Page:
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Engineering undergrads test astronaut-anchoring device in NASA space challenge
A team of Ohio State engineering students has designed a tool for astronauts that could be used on future spacewalks.
The AstroNuts recently became the first Ohio State team to participate in NASA’s annual Micro-g NExT (Neutral Buoyancy Experiment Design Teams) program, in which undergraduate students from across the nation are challenged to propose, design, build and test a tool or device that addresses an authentic, current space exploration challenge.
The team from Ohio State submitted a design for a tool that would anchor an astronaut to the surface of an asteroid. Called the Device for Anchoring in a Microgravity Environment (DAME), the tool uses one 10-inch long auger driven by a ratchet to drill into the asteroid surface. Their proposal was one of only about 30 chosen for testing at the Neutral Buoyancy Laboratory (NBL) at NASA’s Johnson Space Center in Houston, Texas in May 2017.
After two semesters of building, extensive testing and refining their concept, the team was excited to see their design in action in the NBL’s 6.2 million gallon indoor pool, which simulates an asteroid’s surface.
“The trip to Houston was the culmination of nine months of hard work and long, stressful nights. Handing the tool to the NASA divers and watching it get submerged in the NBL was a great moment,” said Kelly DeRees, a third year in materials science and engineering. Fellow team members include Marysa Addis, third year in electrical engineering, Jahnavi Murali, third year in chemical engineering and Tom Krajnak, BS’17, aerospace engineering.
There were many constraints and conditions the team had to consider, DeRees said. The tool had to be just the right size and shape to allow an astronaut with large gloves and limited mobility to use it. It had to function underwater in a chlorinated pool, surrounded by loose floating sand that could potentially jam moving parts. NASA also had safety requirements and restrictions on size and materials that affected the design. The AstroNuts spent nine months perfecting the device, even gaining insight from engineers who worked on the Hubble Space Telescope servicing missions.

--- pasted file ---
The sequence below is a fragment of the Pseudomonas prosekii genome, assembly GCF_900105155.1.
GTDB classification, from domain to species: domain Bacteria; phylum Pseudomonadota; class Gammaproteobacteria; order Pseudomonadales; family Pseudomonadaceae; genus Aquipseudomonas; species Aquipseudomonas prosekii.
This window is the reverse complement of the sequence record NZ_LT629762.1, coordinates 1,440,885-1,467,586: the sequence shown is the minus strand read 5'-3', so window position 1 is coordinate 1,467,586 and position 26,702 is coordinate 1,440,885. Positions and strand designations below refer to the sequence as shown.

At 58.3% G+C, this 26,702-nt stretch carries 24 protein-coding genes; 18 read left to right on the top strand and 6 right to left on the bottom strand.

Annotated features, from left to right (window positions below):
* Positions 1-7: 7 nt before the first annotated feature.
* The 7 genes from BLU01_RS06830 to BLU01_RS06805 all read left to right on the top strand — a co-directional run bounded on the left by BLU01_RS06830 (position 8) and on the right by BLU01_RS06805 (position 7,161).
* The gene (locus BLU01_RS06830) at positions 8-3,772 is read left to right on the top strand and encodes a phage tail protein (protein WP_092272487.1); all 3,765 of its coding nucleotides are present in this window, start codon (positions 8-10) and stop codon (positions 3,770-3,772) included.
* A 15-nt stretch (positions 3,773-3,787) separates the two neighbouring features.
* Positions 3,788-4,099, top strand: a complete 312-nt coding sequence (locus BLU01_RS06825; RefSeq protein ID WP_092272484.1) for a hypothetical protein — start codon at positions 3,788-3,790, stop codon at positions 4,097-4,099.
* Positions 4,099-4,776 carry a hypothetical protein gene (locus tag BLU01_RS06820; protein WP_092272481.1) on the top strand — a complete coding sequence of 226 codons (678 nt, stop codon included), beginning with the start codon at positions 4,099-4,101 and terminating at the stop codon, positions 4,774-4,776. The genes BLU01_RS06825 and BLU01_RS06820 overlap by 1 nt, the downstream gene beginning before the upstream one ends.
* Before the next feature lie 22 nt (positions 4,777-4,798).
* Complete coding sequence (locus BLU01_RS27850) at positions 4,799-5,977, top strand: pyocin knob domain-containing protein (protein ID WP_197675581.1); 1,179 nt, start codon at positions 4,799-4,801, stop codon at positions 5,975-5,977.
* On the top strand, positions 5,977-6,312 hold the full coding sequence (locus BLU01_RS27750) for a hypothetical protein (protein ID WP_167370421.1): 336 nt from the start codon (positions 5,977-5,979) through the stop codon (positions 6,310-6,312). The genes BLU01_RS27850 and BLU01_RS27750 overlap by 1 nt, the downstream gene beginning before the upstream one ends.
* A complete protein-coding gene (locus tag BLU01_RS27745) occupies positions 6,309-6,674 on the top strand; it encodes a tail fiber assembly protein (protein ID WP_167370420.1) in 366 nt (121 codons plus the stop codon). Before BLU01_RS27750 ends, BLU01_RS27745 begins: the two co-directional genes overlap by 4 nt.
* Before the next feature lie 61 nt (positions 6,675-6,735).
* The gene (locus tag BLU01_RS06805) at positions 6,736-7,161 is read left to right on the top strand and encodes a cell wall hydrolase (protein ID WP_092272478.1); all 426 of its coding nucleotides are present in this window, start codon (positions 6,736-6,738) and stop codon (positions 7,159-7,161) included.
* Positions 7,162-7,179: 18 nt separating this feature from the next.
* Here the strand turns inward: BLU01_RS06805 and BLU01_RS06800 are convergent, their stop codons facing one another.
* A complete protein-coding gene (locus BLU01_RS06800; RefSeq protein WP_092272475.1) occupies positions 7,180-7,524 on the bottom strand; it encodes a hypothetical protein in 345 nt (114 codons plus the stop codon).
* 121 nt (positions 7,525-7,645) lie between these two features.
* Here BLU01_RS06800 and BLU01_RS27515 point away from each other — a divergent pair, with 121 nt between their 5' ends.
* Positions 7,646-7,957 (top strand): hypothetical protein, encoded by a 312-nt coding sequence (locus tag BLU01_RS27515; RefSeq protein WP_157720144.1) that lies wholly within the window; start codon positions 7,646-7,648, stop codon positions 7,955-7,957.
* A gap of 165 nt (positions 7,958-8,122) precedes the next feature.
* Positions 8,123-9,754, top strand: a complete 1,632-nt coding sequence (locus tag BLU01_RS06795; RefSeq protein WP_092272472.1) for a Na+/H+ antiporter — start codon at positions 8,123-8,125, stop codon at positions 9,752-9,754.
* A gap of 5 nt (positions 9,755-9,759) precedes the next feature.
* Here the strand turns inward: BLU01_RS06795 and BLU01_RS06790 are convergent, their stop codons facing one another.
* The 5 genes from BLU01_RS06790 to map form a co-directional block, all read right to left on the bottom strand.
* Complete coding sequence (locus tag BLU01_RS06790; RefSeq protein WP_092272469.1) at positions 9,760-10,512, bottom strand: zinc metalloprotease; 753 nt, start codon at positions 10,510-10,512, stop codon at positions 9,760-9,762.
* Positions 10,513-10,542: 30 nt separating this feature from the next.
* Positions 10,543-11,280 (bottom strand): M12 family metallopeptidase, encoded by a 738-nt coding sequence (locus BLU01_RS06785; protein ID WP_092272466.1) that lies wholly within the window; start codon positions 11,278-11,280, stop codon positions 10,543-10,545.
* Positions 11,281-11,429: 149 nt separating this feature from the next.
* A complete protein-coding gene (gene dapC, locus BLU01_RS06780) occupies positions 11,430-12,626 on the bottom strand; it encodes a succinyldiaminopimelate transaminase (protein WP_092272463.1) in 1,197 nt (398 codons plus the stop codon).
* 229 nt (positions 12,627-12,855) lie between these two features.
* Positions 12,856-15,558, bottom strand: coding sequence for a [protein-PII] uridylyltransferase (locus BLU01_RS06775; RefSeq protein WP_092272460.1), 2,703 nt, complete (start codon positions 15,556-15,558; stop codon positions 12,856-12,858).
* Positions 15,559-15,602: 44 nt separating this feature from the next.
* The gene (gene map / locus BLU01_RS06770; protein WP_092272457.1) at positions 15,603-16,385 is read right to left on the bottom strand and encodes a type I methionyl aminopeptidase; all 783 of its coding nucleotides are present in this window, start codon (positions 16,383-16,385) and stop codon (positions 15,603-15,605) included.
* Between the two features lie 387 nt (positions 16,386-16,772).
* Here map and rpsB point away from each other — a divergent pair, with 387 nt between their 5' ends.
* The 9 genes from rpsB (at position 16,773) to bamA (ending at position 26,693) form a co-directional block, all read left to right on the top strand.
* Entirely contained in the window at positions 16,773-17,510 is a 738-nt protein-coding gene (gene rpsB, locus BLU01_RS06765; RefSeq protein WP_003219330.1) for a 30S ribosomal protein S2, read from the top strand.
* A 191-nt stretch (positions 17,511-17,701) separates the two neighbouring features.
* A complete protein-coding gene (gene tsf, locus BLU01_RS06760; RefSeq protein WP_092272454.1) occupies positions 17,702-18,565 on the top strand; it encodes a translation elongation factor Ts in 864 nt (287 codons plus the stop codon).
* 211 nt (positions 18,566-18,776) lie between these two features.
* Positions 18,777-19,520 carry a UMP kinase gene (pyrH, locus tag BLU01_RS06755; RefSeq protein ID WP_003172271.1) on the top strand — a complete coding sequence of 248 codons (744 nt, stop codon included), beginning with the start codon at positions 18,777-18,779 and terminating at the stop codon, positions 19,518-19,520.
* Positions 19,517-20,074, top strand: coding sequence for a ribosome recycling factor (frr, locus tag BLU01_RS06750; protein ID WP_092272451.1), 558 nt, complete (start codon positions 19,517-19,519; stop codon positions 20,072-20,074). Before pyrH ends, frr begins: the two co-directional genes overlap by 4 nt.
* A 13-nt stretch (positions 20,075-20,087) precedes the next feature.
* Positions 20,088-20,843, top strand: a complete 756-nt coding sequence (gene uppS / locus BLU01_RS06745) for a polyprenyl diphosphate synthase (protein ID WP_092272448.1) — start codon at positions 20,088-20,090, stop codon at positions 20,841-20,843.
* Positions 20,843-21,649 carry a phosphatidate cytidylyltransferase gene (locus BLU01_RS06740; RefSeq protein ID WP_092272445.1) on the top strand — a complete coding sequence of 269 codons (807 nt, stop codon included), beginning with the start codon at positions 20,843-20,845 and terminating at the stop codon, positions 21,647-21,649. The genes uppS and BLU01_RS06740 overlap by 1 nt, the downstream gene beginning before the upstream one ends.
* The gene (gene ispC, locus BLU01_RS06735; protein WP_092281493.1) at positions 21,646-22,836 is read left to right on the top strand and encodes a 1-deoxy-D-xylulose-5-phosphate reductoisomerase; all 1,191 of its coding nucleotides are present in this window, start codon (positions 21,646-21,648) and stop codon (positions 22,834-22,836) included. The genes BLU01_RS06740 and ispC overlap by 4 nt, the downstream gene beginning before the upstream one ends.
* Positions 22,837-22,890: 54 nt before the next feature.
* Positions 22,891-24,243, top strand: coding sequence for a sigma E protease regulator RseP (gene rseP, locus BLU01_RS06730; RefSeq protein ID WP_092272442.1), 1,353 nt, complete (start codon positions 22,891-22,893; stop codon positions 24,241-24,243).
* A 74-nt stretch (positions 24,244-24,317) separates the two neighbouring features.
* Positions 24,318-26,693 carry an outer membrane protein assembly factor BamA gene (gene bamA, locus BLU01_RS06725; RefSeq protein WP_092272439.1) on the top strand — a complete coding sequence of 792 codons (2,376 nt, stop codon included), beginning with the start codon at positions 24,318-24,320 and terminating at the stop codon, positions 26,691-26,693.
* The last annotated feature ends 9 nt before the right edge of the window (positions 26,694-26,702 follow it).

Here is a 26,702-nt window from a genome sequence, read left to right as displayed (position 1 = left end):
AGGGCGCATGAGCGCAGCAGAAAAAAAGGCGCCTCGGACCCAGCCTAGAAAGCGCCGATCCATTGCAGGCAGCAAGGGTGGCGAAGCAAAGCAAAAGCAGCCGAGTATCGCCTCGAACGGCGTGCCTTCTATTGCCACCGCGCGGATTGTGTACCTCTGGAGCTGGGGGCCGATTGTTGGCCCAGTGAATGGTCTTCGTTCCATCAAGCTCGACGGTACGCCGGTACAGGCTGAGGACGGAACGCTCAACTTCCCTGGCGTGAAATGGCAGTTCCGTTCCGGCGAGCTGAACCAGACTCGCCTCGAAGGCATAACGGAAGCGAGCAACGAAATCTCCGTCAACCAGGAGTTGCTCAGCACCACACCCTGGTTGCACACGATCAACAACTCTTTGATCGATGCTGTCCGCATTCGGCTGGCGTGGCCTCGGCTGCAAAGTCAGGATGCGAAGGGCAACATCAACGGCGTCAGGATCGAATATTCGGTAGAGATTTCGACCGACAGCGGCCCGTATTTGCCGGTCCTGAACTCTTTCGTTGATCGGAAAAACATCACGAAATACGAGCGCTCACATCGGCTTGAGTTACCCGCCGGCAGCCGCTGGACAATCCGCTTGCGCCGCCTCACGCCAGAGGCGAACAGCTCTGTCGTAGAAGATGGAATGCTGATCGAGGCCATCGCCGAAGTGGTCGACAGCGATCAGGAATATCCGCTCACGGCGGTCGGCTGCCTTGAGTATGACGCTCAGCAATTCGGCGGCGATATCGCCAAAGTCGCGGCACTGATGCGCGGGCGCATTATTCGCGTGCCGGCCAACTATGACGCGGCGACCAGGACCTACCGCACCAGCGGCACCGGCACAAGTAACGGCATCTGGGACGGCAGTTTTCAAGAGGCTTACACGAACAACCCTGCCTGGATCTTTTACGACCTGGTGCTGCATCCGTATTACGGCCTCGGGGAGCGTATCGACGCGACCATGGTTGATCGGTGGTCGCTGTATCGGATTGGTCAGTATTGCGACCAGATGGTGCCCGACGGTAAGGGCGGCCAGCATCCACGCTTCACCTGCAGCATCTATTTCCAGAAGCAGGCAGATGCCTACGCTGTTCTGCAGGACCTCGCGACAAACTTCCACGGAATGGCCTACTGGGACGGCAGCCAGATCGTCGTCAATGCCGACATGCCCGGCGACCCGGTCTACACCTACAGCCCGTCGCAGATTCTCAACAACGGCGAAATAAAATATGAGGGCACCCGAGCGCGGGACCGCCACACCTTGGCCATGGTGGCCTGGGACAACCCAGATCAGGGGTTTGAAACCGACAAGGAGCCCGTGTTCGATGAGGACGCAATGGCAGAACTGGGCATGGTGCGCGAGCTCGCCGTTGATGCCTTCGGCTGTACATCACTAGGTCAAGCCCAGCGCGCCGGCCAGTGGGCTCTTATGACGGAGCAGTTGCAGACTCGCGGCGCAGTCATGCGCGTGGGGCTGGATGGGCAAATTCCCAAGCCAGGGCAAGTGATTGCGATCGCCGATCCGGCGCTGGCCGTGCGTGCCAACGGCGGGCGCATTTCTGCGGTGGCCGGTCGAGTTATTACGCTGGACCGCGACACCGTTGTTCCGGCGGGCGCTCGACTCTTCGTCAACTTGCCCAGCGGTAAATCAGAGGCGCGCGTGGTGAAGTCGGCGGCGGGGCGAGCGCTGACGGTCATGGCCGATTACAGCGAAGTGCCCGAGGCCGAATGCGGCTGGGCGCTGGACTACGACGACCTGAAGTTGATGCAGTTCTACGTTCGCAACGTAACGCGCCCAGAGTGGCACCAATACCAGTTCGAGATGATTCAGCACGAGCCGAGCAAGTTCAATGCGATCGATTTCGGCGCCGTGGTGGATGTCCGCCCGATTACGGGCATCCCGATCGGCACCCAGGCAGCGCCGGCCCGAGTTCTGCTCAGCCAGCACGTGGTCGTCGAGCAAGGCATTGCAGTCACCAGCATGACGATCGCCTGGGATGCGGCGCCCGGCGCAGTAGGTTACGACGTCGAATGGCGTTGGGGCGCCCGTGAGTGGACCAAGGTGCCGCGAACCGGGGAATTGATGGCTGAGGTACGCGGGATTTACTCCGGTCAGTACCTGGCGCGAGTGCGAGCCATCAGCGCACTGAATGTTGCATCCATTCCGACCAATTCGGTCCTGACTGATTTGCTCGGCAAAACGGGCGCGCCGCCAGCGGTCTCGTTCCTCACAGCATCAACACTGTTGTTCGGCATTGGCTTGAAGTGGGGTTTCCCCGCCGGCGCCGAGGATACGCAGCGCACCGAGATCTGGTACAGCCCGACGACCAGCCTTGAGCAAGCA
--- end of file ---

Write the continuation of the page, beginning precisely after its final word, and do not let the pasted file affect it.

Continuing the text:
“By the time we reached Houston, we had learned so much and it was a great feeling sitting in the test control room and watching our tool succeed,” said DeRees.
The DAME met all challenge objectives and received highly positive feedback from the divers, particularly regarding the ergonomics of the device, which the team had prioritized during the design process. All Micro-g NExT tested designs are archived in a NASA database that is accessed by engineers designing spacewalk tools for future missions, which means the DAME could influence the design of a new space tool.
Along with gaining experience in mechanical design, experimental testing and proposal writing, the students got to take part in outreach as well, an important component of the Micro-g program. The AstroNuts conducted several outreach activities at The Bridge, a local community center in Columbus dedicated to serving the needs of children of Somali immigrants. Each session focused on a different theme that emphasized the importance of STEM skills and NASA’s work.
“Many of the students had not considered STEM careers prior to our outreach events,” said DeRees. “At the end of our most recent workshop, one girl told us she wanted to become an aerospace engineer! We’re planning to continue our involvement in with The Bridge this upcoming academic year.”
While outreach efforts will continue, prior commitments will prevent the same students from entering the upcoming Micro-g challenge, although DeRees said they’re interested in serving as Test Week Assistants at the NBL and as mentors to the next Ohio State team.
The AstroNut’s NASA mentors were Brian Roberts and Matt Morrow, both of Goddard Space Flight Center. Associate Professor Mark Ruegsegger of Ohio State’s Department of Biomedical Engineering served as the group’s faculty advisor.